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How Aliens Think: Stories by Judith Grossman (Johns Hopkins: Poetry and Fiction) Hardcover – August 20, 1999
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From Publishers Weekly
Though she sometimes errs on the side of glib irony and her more formally ambitious stories may read like academic in-jokes, in the best and most straightforward of these 12 short narratives Grossman (Her Own Terms) achieves a polished balance of deadpan wit and understated emotional intensity. In precise, economical prose, Grossman depicts a generation of transatlantic driftersA mostly academics and writers who fled their modest postwar English subdivisions for the U.S. as soon as they came of age in the early '60sAand their self-sacrificing, unfulfilled, working-class parents. Yet Grossman's characters are alien not so much because they are adrift in a foreign country or members of an inferior class, but because they are mute observers, shut off from the world by their own inability to communicate honestly with those around them. In "'Rovera,'" a young wife choked by need and resentment can only communicate with her indifferent husband through dumb gestures. "She handed him the glass and stroked across his shoulders, meaning all the time, See how I love you, Robby?" The properly restrained family of "A Wave of the Hand" is so reticent that no one ever discusses the obvious and startling fact that the narrator's "father" is actually a woman passing as a man. In the unsentimental "Death of a Mother," the narrator returns to her childhood home in England after 20 years abroad and finds, among her recently deceased mother's otherwise minimal possessions, 20 years' worth of her own airy and shamefully disingenuous letters. If some of her tropes and narrative tricks are familiar, Grossman slyly acknowledges as much, and the strength of her best stories is not so much in their revelations as in the frank, intelligent, unassuming characters who populate them. (Oct.)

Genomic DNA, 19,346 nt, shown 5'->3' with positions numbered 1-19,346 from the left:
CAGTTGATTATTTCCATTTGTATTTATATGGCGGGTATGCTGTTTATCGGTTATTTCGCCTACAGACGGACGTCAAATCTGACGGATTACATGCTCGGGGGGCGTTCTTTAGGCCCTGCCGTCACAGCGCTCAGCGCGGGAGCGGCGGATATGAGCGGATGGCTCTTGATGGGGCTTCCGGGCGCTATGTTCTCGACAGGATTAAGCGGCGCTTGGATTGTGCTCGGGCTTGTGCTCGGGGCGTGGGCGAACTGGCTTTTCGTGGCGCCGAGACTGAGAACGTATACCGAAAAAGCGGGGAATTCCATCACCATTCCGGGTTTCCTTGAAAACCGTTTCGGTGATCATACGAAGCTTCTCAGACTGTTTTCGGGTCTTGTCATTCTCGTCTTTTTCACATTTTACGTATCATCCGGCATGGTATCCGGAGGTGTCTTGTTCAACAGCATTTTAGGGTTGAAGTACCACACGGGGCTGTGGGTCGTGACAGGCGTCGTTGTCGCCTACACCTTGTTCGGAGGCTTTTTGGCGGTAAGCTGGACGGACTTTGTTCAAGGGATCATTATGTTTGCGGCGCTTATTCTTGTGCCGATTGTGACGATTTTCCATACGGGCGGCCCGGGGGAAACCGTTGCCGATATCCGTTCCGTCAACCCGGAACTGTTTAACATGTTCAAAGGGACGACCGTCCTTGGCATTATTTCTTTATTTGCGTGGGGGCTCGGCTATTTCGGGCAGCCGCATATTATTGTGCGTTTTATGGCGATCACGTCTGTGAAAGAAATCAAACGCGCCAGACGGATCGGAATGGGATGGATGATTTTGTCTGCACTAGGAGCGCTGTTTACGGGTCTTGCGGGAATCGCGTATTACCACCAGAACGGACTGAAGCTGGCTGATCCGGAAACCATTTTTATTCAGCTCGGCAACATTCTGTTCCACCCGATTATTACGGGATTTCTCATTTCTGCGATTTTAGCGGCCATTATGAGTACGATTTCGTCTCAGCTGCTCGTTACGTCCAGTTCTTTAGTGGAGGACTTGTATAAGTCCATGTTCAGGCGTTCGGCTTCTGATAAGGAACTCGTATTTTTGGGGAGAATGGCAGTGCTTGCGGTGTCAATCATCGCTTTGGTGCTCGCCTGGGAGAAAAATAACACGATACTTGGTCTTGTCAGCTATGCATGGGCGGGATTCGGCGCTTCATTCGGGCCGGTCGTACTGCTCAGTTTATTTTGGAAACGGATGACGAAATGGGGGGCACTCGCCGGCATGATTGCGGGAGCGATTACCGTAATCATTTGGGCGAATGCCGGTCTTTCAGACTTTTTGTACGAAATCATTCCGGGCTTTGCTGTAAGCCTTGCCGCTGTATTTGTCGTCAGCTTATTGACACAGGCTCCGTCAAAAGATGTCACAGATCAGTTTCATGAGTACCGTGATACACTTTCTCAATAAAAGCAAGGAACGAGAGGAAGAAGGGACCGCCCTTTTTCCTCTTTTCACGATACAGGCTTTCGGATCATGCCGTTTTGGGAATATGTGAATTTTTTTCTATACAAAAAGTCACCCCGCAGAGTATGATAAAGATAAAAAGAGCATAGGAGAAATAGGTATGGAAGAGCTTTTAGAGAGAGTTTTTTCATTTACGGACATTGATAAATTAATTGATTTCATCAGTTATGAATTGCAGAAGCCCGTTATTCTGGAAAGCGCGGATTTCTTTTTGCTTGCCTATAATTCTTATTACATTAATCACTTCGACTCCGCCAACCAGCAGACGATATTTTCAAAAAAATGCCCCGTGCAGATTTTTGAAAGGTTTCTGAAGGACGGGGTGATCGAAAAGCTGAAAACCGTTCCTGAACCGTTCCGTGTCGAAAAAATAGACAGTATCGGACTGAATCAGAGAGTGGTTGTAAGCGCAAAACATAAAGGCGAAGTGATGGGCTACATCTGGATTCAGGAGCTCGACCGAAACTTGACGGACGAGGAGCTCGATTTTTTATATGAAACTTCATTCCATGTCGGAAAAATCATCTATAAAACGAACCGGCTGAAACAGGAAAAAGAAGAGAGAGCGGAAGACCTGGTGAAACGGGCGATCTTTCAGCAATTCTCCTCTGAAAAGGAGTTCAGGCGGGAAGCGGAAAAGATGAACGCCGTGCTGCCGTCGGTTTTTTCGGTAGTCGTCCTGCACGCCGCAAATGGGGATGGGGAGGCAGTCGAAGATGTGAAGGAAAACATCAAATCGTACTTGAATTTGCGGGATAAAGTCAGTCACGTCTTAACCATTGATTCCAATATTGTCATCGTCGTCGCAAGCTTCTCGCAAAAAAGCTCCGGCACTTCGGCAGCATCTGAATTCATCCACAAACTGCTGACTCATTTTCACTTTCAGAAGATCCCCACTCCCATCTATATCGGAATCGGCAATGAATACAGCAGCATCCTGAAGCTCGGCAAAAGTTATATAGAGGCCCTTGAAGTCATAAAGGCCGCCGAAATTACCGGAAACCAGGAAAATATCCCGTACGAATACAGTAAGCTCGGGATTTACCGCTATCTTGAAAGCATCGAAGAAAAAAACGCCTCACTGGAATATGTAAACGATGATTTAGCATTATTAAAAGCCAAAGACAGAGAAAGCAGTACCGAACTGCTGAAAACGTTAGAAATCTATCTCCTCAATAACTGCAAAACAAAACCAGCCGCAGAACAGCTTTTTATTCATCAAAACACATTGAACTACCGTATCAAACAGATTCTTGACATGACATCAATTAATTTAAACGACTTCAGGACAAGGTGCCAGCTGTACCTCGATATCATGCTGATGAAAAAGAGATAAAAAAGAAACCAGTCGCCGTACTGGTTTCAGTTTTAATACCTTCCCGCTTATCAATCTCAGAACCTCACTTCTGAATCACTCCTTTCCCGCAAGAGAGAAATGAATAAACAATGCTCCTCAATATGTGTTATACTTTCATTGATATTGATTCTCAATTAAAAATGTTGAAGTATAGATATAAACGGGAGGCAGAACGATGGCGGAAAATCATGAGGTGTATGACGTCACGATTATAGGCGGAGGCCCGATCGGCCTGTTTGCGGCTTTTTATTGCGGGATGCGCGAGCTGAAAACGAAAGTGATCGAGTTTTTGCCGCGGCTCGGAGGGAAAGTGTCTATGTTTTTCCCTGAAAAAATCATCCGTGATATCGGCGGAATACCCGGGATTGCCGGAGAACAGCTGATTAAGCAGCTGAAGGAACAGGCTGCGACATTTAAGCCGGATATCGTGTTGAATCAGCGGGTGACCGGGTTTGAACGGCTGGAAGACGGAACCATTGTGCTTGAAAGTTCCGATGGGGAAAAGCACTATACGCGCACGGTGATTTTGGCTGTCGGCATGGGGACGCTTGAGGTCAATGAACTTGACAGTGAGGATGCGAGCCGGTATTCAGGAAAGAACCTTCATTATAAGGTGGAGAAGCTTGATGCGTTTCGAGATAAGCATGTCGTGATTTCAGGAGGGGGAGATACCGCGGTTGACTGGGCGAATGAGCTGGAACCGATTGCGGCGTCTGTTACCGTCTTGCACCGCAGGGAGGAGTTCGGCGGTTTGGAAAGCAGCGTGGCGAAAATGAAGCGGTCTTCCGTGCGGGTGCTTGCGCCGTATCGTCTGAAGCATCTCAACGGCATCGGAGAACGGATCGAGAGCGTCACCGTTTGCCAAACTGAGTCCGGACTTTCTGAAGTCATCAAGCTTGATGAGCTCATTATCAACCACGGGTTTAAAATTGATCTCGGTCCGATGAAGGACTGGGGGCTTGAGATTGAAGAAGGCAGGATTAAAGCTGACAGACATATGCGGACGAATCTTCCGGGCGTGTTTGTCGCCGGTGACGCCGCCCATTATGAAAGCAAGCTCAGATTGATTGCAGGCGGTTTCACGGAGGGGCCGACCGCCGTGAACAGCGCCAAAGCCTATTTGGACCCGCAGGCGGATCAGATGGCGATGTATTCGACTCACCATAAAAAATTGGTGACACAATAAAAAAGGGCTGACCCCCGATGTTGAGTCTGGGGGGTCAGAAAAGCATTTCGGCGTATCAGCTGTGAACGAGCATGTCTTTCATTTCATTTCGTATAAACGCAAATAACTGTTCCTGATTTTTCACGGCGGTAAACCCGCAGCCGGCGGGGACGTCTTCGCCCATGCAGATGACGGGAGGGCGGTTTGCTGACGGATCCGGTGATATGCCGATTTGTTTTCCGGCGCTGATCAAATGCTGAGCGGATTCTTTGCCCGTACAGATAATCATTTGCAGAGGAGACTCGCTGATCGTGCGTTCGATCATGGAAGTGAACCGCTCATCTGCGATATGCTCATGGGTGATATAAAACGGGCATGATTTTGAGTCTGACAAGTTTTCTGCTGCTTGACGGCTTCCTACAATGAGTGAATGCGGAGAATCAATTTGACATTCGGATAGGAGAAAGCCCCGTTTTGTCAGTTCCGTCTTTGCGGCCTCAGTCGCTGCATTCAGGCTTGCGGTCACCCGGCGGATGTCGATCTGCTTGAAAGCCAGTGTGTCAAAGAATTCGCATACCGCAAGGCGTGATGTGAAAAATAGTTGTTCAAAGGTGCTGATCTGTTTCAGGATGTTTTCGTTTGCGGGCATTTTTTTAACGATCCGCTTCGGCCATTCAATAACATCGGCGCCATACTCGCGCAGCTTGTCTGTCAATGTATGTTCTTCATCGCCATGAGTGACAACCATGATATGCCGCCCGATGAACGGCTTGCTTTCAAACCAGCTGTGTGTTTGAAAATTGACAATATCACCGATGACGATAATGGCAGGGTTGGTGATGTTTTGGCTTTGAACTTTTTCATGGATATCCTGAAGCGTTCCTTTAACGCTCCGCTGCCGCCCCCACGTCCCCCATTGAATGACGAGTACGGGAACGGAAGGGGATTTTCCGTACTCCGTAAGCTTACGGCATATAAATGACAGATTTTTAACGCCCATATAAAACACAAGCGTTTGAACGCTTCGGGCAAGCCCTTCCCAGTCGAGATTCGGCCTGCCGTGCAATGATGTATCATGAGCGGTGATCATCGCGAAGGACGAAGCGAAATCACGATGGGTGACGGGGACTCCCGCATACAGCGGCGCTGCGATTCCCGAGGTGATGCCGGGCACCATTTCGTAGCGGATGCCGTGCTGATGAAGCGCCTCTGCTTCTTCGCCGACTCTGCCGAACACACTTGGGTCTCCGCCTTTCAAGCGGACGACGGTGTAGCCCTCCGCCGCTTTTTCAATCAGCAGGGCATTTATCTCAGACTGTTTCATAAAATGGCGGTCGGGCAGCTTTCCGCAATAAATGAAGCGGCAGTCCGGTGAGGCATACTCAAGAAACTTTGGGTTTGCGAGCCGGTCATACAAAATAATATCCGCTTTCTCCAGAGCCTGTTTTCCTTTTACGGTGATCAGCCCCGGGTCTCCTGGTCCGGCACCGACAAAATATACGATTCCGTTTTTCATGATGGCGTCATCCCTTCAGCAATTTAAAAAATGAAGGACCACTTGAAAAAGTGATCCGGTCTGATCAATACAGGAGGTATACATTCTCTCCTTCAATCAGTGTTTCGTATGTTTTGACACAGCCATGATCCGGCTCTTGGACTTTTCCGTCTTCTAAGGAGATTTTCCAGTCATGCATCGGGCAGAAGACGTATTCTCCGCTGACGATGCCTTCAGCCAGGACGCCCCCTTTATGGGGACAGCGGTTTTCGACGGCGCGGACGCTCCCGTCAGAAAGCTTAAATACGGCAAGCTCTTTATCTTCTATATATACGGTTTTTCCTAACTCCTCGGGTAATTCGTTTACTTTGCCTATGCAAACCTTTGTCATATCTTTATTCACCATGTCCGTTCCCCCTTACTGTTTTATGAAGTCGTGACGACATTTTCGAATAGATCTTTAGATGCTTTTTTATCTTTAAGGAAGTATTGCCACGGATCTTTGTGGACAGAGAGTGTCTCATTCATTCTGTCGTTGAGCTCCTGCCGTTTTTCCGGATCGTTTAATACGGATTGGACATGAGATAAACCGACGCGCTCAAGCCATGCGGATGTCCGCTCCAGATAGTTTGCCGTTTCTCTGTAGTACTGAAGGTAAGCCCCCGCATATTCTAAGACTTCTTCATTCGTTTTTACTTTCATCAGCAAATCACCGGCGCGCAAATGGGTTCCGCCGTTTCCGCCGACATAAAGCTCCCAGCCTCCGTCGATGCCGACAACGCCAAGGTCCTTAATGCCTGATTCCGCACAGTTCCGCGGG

Copyright 1999 Reed Business Information, Inc.
From Kirkus Reviews
A first collection by English novelist Grossman (Her Own Terms, 1988), whose expatriate view of the US is fresh enough to distract a reader from the drabness of her pedantic prose and academic settings. University life is no ones idea of glamournot to mention a good timeand it provides much less in the way of good fiction than one might expect: Most of Grossmans characters labor in the academic vineyards of America and Britain, but theyre a long way from Lucky Jim. Clara Diamant, the postmodern scholar in The Two of You, is the daughter of a rabbi whose traditionalist aversions toward female scholarship help boost Claras interest in constructing the critique of patriarchal sexuality that has made her famous. Great Teacher is a former students rather sad memoir of a brilliant Oxford don who runs his career into the ground through drink, sex, and overwork, while the title story traces the tentative path taken through New England and New York (Sort of like Manchester but with a river) taken by two British Fulbright Scholars in the early 1960s. Quirky and lighthearted, its the best piece here. Many of the tales are elegies, precious and somewhat heavy-handed, like From the Old World, which portrays two pairs of siblingsthe bent Uncle Raymond, the straight Uncle Frank, the cruel Aunt Edith, and the kind Aunt Madgein the language of a fable (Aunt Edith . . . lived forever after, for as long as her cruel heart could desire, and even longer). Grossmans pedantic tone can even be pleasant and light at times, as in De Maupassants Lunch, a delightful reconstruction of a lunch that Swinburne had with de Maupassant and a monkey in the 19th century. Like the English sky, Grossmans work is mostly gray, but its sudden bursts of sunlight feel all the brighter for the surrounding gloom. -- Copyright ©1999, Kirkus Associates, LP. All rights reserved.